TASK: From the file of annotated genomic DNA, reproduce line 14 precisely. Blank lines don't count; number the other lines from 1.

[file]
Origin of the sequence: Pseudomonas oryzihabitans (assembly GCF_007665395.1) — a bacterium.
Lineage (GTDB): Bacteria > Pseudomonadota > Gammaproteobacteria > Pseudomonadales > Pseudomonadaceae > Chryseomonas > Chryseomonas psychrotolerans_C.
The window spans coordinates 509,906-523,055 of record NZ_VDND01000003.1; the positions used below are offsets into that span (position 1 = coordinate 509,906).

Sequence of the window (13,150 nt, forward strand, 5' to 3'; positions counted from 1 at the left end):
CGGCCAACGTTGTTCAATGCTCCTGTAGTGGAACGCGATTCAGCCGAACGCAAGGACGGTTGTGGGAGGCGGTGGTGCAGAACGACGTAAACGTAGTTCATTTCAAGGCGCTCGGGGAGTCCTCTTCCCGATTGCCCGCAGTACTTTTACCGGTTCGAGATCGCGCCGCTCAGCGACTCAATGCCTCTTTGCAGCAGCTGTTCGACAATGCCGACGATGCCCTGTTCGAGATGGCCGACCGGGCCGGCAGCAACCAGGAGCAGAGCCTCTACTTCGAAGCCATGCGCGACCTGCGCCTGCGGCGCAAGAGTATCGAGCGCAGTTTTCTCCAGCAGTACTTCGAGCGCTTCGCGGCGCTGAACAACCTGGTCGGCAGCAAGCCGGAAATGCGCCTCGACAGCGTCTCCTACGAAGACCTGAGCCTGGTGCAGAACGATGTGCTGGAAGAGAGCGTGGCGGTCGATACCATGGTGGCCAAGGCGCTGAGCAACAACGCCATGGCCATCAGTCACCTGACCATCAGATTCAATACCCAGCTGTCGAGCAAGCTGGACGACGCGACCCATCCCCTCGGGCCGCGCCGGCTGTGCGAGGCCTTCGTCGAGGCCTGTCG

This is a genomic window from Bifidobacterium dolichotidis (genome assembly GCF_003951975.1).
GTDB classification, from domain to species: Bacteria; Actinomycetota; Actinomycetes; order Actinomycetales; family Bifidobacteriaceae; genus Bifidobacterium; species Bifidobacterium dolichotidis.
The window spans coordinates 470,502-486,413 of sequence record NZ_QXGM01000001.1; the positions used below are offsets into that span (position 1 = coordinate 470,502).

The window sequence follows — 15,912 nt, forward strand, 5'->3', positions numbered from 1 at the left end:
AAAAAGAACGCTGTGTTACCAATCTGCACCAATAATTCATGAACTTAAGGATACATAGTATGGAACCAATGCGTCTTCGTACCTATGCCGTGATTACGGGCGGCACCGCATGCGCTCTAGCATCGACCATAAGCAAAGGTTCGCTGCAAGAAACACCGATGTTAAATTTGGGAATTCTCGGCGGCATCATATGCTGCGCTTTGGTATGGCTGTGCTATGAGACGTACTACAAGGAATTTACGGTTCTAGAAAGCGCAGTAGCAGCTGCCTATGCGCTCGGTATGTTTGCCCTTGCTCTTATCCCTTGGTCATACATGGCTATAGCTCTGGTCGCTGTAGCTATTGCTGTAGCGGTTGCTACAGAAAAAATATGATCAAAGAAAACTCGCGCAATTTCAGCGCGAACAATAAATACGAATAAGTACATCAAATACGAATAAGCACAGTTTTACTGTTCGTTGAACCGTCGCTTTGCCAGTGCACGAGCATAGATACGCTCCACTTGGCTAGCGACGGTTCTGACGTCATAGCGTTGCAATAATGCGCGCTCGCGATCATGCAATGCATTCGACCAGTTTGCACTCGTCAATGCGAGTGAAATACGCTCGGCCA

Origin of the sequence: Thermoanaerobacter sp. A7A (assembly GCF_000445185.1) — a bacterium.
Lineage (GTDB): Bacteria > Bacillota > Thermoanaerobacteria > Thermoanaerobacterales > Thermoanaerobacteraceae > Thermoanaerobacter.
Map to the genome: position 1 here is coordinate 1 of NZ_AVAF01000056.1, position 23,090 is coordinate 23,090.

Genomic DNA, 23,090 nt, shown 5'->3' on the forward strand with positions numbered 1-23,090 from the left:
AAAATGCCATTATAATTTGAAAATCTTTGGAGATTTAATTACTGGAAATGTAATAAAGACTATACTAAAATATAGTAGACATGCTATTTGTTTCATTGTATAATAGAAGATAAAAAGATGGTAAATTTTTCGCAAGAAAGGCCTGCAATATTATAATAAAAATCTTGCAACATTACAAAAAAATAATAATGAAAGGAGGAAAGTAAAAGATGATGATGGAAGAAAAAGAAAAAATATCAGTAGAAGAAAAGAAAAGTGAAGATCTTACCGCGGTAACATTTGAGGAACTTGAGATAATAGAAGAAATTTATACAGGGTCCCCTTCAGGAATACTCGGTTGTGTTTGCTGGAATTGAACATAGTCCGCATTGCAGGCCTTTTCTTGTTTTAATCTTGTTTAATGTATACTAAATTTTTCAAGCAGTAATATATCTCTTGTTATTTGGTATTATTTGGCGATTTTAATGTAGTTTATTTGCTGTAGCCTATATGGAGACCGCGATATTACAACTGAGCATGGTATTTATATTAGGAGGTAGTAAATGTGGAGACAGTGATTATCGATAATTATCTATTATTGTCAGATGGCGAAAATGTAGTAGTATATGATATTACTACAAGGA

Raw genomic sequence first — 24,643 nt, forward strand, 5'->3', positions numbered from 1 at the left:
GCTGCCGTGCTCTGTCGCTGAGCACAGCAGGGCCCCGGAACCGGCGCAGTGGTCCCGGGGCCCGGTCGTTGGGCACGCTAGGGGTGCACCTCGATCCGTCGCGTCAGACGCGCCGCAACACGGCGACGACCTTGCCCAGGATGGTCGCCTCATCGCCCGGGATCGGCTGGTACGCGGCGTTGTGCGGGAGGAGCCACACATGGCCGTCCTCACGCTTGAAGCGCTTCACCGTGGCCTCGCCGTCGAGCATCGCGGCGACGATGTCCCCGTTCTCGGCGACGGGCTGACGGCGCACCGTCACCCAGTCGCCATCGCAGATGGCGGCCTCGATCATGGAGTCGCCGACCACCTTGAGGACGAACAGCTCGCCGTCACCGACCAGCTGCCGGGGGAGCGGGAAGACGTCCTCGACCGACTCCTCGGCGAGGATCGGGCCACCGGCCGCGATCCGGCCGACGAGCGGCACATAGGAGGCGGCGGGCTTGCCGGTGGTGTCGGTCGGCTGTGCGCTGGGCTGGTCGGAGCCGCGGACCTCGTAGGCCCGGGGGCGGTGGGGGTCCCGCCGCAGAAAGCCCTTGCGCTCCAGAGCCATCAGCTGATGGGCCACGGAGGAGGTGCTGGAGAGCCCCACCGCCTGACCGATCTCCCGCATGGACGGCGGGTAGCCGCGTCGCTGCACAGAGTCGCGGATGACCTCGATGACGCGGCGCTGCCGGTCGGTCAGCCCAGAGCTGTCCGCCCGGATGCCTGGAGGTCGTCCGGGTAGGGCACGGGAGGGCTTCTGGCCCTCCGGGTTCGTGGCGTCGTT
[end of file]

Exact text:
Genomic DNA, 23,090 nt, shown 5'->3' on the forward strand with positions numbered 1-23,090 from the left: